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The Rooks of Ireland

Dear Bird Folks,

In one of your past columns you wrote about the differences between grackles and crows, but I want to know about Rooks. We saw Rooks in Ireland last summer and they reminded us of grackles. Are Rooks the European cousins of our grackles?

– Andrea, Wilton, CT


Thank you, Andrea,

I’m really glad you asked this question. It’s not that I’ve been feeling a sudden need to write about Rooks, but usually the only questions I receive in late November are about turkeys and I hate that. Writing about turkeys this time of year is just too depressing. Last year the gobbles of some forty-five million turkeys fell silent on Thanksgiving and it’s totally sad. I blame those stupid Pilgrims. Why couldn’t they have eaten mac & cheese or PB & J at the first Thanksgiving? Both of those food items are far yummier and there are no bones to deal with. Just think how less gory Thanksgiving would be if the Plymouth Bay Colony had been founded by a Mayflower filled with preschoolers instead of barbaric Pilgrims. When Apple invents a time machine that’s the first thing I’m going to change.

Okay, I’m over that; now on to the Rooks. Nope, Rooks aren’t our grackles’ European cousins. Grackles are blackbirds. Their cousins are Red-winged Blackbirds, cowbirds, meadowlarks and believe it or not, orioles. Yes, those squawky old grackles, the birds everyone complains about, are closely related to the handsome Baltimore Orioles, the birds everybody loves. This proves that we can’t judge one species based on the behavior of its relatives. (Just ask Billy Bulger.) Rooks, on the other hand, are related to crows, ravens, jays and magpies. And while I regularly have to listen to grumblings about crows, I’ve never heard anyone say a bad word about Rooks. That’s probably because Rooks live in Europe and Asia and aren’t found on this side of the Atlantic. They’ve avoided North America ever since they heard about what happened to the turkeys.

Rooks are fairly large birds, about the size and shape of our American Crows. But Rooks aren’t as black as American Crows. Their feathers have a slight purple sheen to them and perhaps that is what made you think they are related to grackles. Rooks aren’t as sleek as crows either. Their feathers are often fluffed out, especially near their legs, making them look like they are wearing pants designed by MC Hammer. An adult Rook also has one other field mark that makes it stand apart from crows. It lacks feathers at the base of its bill, exposing an area of grayish/white skin. This gives the bird the look of an old, graying dog, or of someone who has been eating sugared doughnuts.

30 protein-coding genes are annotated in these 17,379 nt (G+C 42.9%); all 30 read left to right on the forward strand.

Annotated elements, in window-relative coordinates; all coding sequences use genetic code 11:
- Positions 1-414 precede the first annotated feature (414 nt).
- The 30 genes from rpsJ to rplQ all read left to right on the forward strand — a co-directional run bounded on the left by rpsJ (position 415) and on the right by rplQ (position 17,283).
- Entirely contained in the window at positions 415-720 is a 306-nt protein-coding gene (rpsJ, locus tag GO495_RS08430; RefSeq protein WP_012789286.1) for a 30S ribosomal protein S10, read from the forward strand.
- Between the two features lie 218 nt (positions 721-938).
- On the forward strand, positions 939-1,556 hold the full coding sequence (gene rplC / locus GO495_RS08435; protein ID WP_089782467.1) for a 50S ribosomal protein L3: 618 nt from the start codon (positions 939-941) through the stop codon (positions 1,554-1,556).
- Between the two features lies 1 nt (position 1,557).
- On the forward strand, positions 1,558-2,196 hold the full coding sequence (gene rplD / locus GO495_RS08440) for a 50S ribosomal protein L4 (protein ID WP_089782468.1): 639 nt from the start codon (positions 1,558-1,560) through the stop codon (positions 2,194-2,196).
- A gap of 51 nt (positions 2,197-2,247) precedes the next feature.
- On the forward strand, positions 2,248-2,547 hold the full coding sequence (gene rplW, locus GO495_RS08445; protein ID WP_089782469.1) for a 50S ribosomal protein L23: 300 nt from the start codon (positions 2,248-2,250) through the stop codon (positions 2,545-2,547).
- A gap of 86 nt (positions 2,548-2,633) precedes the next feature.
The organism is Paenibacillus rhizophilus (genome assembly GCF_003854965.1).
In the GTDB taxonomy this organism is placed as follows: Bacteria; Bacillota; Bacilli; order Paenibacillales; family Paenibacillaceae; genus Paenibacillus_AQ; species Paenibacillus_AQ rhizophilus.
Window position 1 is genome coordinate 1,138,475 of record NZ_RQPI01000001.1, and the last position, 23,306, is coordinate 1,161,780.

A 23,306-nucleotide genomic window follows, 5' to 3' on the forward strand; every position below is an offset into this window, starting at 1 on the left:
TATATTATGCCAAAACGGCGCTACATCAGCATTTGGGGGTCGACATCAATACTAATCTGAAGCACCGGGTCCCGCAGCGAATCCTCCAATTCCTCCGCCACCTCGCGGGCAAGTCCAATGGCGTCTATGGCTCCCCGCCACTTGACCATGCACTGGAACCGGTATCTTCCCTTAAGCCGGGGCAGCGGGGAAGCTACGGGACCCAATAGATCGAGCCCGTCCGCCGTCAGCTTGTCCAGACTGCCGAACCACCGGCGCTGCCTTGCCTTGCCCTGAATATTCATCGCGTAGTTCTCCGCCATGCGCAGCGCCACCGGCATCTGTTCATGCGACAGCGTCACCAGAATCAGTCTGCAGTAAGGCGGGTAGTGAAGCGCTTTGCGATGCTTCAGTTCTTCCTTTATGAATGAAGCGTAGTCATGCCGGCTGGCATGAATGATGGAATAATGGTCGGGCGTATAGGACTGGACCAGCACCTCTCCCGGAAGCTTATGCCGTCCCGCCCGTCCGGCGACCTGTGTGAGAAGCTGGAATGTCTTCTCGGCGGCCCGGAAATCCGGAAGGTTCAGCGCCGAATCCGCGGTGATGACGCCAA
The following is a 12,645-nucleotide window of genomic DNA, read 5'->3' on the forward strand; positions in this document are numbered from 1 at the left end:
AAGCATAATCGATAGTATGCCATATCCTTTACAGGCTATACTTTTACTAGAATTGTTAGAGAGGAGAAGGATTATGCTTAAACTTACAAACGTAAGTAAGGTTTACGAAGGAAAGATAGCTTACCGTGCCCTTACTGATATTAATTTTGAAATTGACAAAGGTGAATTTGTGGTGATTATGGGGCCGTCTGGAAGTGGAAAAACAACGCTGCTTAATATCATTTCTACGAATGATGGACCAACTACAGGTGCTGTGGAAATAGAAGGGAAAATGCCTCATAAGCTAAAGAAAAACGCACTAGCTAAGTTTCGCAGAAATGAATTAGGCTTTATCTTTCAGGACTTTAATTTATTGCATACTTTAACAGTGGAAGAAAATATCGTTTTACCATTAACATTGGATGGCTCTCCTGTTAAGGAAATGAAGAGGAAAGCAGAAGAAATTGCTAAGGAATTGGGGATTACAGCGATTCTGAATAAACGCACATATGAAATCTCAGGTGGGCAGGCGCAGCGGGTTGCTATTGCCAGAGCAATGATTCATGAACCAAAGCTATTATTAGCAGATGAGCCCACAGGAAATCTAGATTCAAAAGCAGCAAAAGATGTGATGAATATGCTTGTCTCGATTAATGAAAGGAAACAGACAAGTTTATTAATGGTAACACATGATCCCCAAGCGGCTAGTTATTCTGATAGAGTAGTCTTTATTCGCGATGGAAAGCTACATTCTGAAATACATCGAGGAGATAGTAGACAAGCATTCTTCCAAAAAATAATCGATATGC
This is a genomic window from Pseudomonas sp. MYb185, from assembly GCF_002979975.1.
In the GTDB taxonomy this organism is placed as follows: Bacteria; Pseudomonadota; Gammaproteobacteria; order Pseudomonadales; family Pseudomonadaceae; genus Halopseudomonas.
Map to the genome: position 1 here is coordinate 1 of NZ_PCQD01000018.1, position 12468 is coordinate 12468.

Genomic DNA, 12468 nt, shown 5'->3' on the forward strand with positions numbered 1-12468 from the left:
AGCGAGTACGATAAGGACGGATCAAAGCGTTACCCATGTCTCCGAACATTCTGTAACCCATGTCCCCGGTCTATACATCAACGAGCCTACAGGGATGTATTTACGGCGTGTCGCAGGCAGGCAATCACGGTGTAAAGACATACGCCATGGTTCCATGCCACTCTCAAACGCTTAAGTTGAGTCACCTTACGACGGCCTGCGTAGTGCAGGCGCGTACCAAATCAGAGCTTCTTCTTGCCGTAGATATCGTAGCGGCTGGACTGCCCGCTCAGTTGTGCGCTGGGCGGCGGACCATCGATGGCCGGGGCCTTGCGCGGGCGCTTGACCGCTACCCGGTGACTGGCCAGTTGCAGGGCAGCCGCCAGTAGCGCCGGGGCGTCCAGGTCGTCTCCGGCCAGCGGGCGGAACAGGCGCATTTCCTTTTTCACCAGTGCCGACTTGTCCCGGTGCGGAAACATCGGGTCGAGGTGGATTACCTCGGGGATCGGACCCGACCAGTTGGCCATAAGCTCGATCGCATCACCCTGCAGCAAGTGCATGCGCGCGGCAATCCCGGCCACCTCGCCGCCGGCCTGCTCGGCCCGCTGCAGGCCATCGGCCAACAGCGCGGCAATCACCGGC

Again, like crows, Rooks are omnivorous. They’ll eat just about anything, including insects, grain, nuts and sugared doughnuts. However, they tend to eat far more grains and nuts than crows do (which gives me hope that eventually they’ll make the switch and become total vegetarians). Rooks are highly social birds. If you see one, you are likely to see twenty. At night they roost in larger flocks and during the breeding season they nest in big colonies. Here’s some trivia for you. Wanna guess what a nesting colony of Rooks is called? That’s right, a “rookery.” This term has been applied to colonies of many creatures, including herons, penguins and seals, but its origin can be traced to Rooks. Unfortunately, the birds failed to copyright the name and have been rooked out of untold millions in royalties.

In addition to being sociable, Rooks are considered one of our smartest birds, perhaps even smarterer than monkeys. In one test, Rooks needed to use an available tool (stone, wire or stick) in order to retrieve a bit of food from a container. The birds chose the correct tool for the job 97% of the time and they did it on the first try. There was no trial and error or guessing. The birds were able evaluate the situation and pick the right tool on the first try. When I’m fixing someone’s bird feeder I have to fumble with at least five different wrenches before I ultimately get the right one. Heck, it takes me several trips to the store before I finally buy the proper size batteries for the TV remote control. I’ll bet Rooks don’t have that trouble.

Since Rooks have lived alongside humans for centuries, it’s not surprising that they have been included in local superstitions. Some cultures believed the birds could predict the weather, while others considered it a bad omen when Rooks abandoned their rookery. It was also thought that Rooks escorted souls to heaven. (Now do you see why I try to stay on the birds’ good side?)

I hope you had fun in Ireland, Andrea. It’s one of my favorite countries to visit. I especially like it because it’s one of the few places I can go where I actually look like I have a tan. I also like Ireland because they have lots of different birds there, including Rooks. It’s too bad Rooks aren’t normally found in our country although there may be some in New York. I think I heard recently that people were cheering the Rooks on Wall Street. Or was it jeering the crooks on Wall Street? I’m not sure. Maybe it’s time to get my ears tested.